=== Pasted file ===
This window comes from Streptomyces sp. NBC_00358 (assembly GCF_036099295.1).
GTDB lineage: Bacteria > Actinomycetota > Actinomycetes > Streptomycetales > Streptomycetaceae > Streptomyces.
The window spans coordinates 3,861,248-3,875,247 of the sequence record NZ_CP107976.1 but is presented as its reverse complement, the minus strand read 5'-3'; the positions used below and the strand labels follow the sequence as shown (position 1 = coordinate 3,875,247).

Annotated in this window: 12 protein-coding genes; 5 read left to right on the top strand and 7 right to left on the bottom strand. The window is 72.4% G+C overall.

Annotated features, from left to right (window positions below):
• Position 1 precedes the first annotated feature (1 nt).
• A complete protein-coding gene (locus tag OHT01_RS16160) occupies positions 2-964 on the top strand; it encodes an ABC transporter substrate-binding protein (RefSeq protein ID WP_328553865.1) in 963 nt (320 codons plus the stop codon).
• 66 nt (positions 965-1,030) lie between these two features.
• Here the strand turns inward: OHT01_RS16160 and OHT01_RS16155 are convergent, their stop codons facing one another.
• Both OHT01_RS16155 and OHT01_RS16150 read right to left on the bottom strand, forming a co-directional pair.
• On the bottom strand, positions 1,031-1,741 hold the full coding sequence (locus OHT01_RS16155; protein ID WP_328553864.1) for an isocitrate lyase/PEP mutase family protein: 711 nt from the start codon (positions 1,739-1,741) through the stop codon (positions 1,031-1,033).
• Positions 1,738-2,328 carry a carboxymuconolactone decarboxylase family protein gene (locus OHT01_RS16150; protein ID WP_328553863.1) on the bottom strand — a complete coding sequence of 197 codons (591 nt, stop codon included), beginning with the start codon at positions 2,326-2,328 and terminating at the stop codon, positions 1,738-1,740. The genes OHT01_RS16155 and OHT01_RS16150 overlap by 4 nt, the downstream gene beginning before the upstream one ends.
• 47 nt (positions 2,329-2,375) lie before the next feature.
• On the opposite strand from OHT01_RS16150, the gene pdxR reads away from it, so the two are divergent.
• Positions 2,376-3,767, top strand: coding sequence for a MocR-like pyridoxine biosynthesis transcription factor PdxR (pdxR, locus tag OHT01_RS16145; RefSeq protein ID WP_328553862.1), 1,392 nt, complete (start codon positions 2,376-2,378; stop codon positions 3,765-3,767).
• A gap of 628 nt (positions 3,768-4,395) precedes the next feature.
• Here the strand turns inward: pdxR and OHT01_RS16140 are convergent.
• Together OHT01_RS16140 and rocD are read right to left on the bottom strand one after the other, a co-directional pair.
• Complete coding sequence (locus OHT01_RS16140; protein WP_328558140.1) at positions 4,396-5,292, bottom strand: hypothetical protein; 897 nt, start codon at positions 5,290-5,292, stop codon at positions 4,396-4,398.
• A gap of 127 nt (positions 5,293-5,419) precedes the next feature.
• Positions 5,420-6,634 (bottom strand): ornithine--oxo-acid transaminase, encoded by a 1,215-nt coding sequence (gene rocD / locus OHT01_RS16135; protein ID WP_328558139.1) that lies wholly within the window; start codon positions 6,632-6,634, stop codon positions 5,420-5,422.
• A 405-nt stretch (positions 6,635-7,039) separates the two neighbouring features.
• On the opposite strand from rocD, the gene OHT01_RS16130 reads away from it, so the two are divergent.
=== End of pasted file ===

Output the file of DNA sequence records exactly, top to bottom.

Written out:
This window comes from Streptomyces sp. NBC_00358 (assembly GCF_036099295.1).
GTDB lineage: Bacteria > Actinomycetota > Actinomycetes > Streptomycetales > Streptomycetaceae > Streptomyces.
The window spans coordinates 3,861,248-3,875,247 of the sequence record NZ_CP107976.1 but is presented as its reverse complement, the minus strand read 5'-3'; the positions used below and the strand labels follow the sequence as shown (position 1 = coordinate 3,875,247).

Annotated in this window: 12 protein-coding genes; 5 read left to right on the top strand and 7 right to left on the bottom strand. The window is 72.4% G+C overall.

Annotated features, from left to right (window positions below):
• Position 1 precedes the first annotated feature (1 nt).
• A complete protein-coding gene (locus tag OHT01_RS16160) occupies positions 2-964 on the top strand; it encodes an ABC transporter substrate-binding protein (RefSeq protein ID WP_328553865.1) in 963 nt (320 codons plus the stop codon).
• 66 nt (positions 965-1,030) lie between these two features.
• Here the strand turns inward: OHT01_RS16160 and OHT01_RS16155 are convergent, their stop codons facing one another.
• Both OHT01_RS16155 and OHT01_RS16150 read right to left on the bottom strand, forming a co-directional pair.
• On the bottom strand, positions 1,031-1,741 hold the full coding sequence (locus OHT01_RS16155; protein ID WP_328553864.1) for an isocitrate lyase/PEP mutase family protein: 711 nt from the start codon (positions 1,739-1,741) through the stop codon (positions 1,031-1,033).
• Positions 1,738-2,328 carry a carboxymuconolactone decarboxylase family protein gene (locus OHT01_RS16150; protein ID WP_328553863.1) on the bottom strand — a complete coding sequence of 197 codons (591 nt, stop codon included), beginning with the start codon at positions 2,326-2,328 and terminating at the stop codon, positions 1,738-1,740. The genes OHT01_RS16155 and OHT01_RS16150 overlap by 4 nt, the downstream gene beginning before the upstream one ends.
• 47 nt (positions 2,329-2,375) lie before the next feature.
• On the opposite strand from OHT01_RS16150, the gene pdxR reads away from it, so the two are divergent.
• Positions 2,376-3,767, top strand: coding sequence for a MocR-like pyridoxine biosynthesis transcription factor PdxR (pdxR, locus tag OHT01_RS16145; RefSeq protein ID WP_328553862.1), 1,392 nt, complete (start codon positions 2,376-2,378; stop codon positions 3,765-3,767).
• A gap of 628 nt (positions 3,768-4,395) precedes the next feature.
• Here the strand turns inward: pdxR and OHT01_RS16140 are convergent.
• Together OHT01_RS16140 and rocD are read right to left on the bottom strand one after the other, a co-directional pair.
• Complete coding sequence (locus OHT01_RS16140; protein WP_328558140.1) at positions 4,396-5,292, bottom strand: hypothetical protein; 897 nt, start codon at positions 5,290-5,292, stop codon at positions 4,396-4,398.
• A gap of 127 nt (positions 5,293-5,419) precedes the next feature.
• Positions 5,420-6,634 (bottom strand): ornithine--oxo-acid transaminase, encoded by a 1,215-nt coding sequence (gene rocD / locus OHT01_RS16135; protein ID WP_328558139.1) that lies wholly within the window; start codon positions 6,632-6,634, stop codon positions 5,420-5,422.
• A 405-nt stretch (positions 6,635-7,039) separates the two neighbouring features.
• On the opposite strand from rocD, the gene OHT01_RS16130 reads away from it, so the two are divergent.